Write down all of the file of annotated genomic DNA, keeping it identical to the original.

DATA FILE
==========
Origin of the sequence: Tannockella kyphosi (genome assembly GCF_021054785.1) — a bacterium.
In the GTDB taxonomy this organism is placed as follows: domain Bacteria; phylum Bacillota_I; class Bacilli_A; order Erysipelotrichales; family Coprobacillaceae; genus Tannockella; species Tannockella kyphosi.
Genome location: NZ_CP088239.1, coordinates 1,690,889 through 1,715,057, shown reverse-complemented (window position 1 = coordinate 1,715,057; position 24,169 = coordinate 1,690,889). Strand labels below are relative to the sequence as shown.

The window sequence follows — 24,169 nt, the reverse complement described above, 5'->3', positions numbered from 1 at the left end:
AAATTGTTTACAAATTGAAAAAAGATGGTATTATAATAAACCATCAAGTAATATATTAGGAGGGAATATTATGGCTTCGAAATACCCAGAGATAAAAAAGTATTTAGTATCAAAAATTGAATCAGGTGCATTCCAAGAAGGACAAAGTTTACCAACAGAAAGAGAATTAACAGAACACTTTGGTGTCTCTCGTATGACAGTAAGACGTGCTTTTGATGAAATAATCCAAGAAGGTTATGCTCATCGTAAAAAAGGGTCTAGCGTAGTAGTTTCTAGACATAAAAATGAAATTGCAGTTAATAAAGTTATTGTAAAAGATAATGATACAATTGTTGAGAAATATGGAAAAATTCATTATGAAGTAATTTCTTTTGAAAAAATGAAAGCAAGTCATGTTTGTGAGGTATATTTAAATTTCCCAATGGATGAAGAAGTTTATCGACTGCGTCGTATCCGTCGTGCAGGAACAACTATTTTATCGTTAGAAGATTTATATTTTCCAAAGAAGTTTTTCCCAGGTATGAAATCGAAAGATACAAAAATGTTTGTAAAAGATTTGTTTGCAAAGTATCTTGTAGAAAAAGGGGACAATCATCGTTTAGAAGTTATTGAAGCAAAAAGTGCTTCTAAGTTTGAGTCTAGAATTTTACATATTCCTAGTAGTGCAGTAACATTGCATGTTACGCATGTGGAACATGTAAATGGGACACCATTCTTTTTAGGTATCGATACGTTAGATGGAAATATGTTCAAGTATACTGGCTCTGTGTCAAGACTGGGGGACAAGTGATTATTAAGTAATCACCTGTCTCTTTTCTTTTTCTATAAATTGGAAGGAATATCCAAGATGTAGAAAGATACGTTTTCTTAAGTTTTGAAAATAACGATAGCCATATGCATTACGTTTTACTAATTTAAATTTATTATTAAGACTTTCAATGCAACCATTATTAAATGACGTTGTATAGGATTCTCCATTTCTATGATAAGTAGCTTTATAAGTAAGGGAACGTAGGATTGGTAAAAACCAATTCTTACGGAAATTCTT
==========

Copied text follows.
Origin of the sequence: Tannockella kyphosi (genome assembly GCF_021054785.1) — a bacterium.
In the GTDB taxonomy this organism is placed as follows: domain Bacteria; phylum Bacillota_I; class Bacilli_A; order Erysipelotrichales; family Coprobacillaceae; genus Tannockella; species Tannockella kyphosi.
Genome location: NZ_CP088239.1, coordinates 1,690,889 through 1,715,057, shown reverse-complemented (window position 1 = coordinate 1,715,057; position 24,169 = coordinate 1,690,889). Strand labels below are relative to the sequence as shown.

The window sequence follows — 24,169 nt, the reverse complement described above, 5'->3', positions numbered from 1 at the left end:
AAATTGTTTACAAATTGAAAAAAGATGGTATTATAATAAACCATCAAGTAATATATTAGGAGGGAATATTATGGCTTCGAAATACCCAGAGATAAAAAAGTATTTAGTATCAAAAATTGAATCAGGTGCATTCCAAGAAGGACAAAGTTTACCAACAGAAAGAGAATTAACAGAACACTTTGGTGTCTCTCGTATGACAGTAAGACGTGCTTTTGATGAAATAATCCAAGAAGGTTATGCTCATCGTAAAAAAGGGTCTAGCGTAGTAGTTTCTAGACATAAAAATGAAATTGCAGTTAATAAAGTTATTGTAAAAGATAATGATACAATTGTTGAGAAATATGGAAAAATTCATTATGAAGTAATTTCTTTTGAAAAAATGAAAGCAAGTCATGTTTGTGAGGTATATTTAAATTTCCCAATGGATGAAGAAGTTTATCGACTGCGTCGTATCCGTCGTGCAGGAACAACTATTTTATCGTTAGAAGATTTATATTTTCCAAAGAAGTTTTTCCCAGGTATGAAATCGAAAGATACAAAAATGTTTGTAAAAGATTTGTTTGCAAAGTATCTTGTAGAAAAAGGGGACAATCATCGTTTAGAAGTTATTGAAGCAAAAAGTGCTTCTAAGTTTGAGTCTAGAATTTTACATATTCCTAGTAGTGCAGTAACATTGCATGTTACGCATGTGGAACATGTAAATGGGACACCATTCTTTTTAGGTATCGATACGTTAGATGGAAATATGTTCAAGTATACTGGCTCTGTGTCAAGACTGGGGGACAAGTGATTATTAAGTAATCACCTGTCTCTTTTCTTTTTCTATAAATTGGAAGGAATATCCAAGATGTAGAAAGATACGTTTTCTTAAGTTTTGAAAATAACGATAGCCATATGCATTACGTTTTACTAATTTAAATTTATTATTAAGACTTTCAATGCAACCATTATTAAATGACGTTGTATAGGATTCTCCATTTCTATGATAAGTAGCTTTATAAGTAAGGGAACGTAGGATTGGTAAAAACCAATTCTTACGGAAATTCTT